The Difference is Night and Day: Appearance Modelling for Robust Robot Visual Navigation
Long-term localization and mapping are essential capabilities for autonomous mobile robots that must operate independently in dynamic environments. In this talk, I will describe two deep neural network systems that have been developed in my laboratory group to improve vision-based navigation. The first system, Sun-BCNN, uses the sun as an absolute orientation reference to reduce drift in visual motion estimates. Crucially, Sun-BCNN learns to recognize how solar illumination affects images, and does not require the sun to be visible in the image stream to operate. The second system relies on image-to-image translation and learned colour constancy models to transform incoming images in appearance space. This remapping enables a robot to localize against a visual map created under substantially different lighting conditions (for example, between dawn and dusk).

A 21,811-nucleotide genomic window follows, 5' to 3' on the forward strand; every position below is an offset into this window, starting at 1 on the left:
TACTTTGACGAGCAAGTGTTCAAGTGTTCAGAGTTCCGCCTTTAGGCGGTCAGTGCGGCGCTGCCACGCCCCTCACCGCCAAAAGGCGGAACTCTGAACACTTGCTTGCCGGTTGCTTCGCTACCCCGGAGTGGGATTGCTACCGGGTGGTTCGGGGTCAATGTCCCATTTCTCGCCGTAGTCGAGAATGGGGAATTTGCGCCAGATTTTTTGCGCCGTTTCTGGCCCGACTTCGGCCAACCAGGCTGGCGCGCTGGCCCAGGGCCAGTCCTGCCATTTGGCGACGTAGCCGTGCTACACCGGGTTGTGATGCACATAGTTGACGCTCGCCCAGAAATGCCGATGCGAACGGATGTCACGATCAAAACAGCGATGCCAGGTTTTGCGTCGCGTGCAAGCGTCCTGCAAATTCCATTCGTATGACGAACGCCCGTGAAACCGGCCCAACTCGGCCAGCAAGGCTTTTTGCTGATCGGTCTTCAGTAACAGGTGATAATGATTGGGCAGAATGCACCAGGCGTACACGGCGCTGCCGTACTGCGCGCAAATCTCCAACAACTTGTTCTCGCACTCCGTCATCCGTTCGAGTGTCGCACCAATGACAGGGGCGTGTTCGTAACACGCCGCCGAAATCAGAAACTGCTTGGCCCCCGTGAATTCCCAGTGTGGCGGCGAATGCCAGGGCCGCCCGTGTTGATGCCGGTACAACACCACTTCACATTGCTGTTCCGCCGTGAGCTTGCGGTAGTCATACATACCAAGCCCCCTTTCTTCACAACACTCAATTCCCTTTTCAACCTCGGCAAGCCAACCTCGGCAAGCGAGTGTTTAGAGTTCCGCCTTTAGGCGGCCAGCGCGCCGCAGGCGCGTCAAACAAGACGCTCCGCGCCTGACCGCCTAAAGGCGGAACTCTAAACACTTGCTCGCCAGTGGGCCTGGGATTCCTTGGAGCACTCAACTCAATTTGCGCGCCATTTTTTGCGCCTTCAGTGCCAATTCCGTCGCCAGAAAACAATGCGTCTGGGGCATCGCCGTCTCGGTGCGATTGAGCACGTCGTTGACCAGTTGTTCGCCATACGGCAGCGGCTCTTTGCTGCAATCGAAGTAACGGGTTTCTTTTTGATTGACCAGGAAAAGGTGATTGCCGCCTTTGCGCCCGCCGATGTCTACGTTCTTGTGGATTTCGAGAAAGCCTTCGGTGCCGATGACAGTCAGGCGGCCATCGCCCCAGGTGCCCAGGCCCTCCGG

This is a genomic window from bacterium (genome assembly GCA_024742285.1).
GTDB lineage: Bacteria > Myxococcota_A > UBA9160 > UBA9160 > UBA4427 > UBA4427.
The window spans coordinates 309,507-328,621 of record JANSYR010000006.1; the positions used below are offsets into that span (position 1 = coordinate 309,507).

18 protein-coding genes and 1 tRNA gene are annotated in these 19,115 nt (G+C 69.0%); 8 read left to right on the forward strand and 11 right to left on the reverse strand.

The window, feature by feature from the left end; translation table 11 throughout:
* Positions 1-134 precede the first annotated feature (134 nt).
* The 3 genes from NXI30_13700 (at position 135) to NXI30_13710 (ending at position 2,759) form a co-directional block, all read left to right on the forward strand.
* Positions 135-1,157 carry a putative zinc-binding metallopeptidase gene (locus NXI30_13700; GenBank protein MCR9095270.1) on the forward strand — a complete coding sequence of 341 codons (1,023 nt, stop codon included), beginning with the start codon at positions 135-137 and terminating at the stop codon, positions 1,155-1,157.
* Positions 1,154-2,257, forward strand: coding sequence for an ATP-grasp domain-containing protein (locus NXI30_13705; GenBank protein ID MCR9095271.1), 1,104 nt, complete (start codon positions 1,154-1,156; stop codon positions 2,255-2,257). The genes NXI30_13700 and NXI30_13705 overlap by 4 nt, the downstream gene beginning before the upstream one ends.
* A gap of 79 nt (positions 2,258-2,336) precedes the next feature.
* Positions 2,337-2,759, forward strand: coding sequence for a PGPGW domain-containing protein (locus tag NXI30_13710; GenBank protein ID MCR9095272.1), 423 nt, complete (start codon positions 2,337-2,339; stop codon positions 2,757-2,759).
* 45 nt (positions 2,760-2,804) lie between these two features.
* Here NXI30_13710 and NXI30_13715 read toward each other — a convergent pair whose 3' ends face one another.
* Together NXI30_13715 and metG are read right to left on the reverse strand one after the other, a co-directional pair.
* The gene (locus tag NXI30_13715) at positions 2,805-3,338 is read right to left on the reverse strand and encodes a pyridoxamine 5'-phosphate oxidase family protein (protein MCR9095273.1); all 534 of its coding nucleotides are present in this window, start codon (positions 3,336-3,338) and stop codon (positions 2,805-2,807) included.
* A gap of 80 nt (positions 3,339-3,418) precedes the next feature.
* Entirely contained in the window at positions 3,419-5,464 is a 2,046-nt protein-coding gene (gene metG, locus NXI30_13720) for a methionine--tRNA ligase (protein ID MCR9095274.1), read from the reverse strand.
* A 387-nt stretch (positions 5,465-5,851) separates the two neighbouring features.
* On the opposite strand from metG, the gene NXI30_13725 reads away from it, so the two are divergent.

Dr. Jonathan Kelly directs the Space & Terrestrial Autonomous Robotic Systems (STARS) Laboratory at the University of Toronto Institute for Aerospace Studies, where his group carries out research at the nexus of sensing, planning, and control, with an emphasis on the study of fundamental problems related to perception, representation, and understanding of the world. Dr. Kelly holds a Dean's Catalyst Professorship (an early-career award for research excellence and potential) and a Canada Research Chair in Collaborative Robotics. Prior to joining the University of Toronto, he was a postdoctoral researcher in the Robust Robotics Group at the Massachusetts Institute of Technology. Dr. Kelly received his PhD degree in 2011 from the University of Southern California. Before starting graduate school, he was a Software Engineer in the Space Technologies division of the Canadian Space Agency.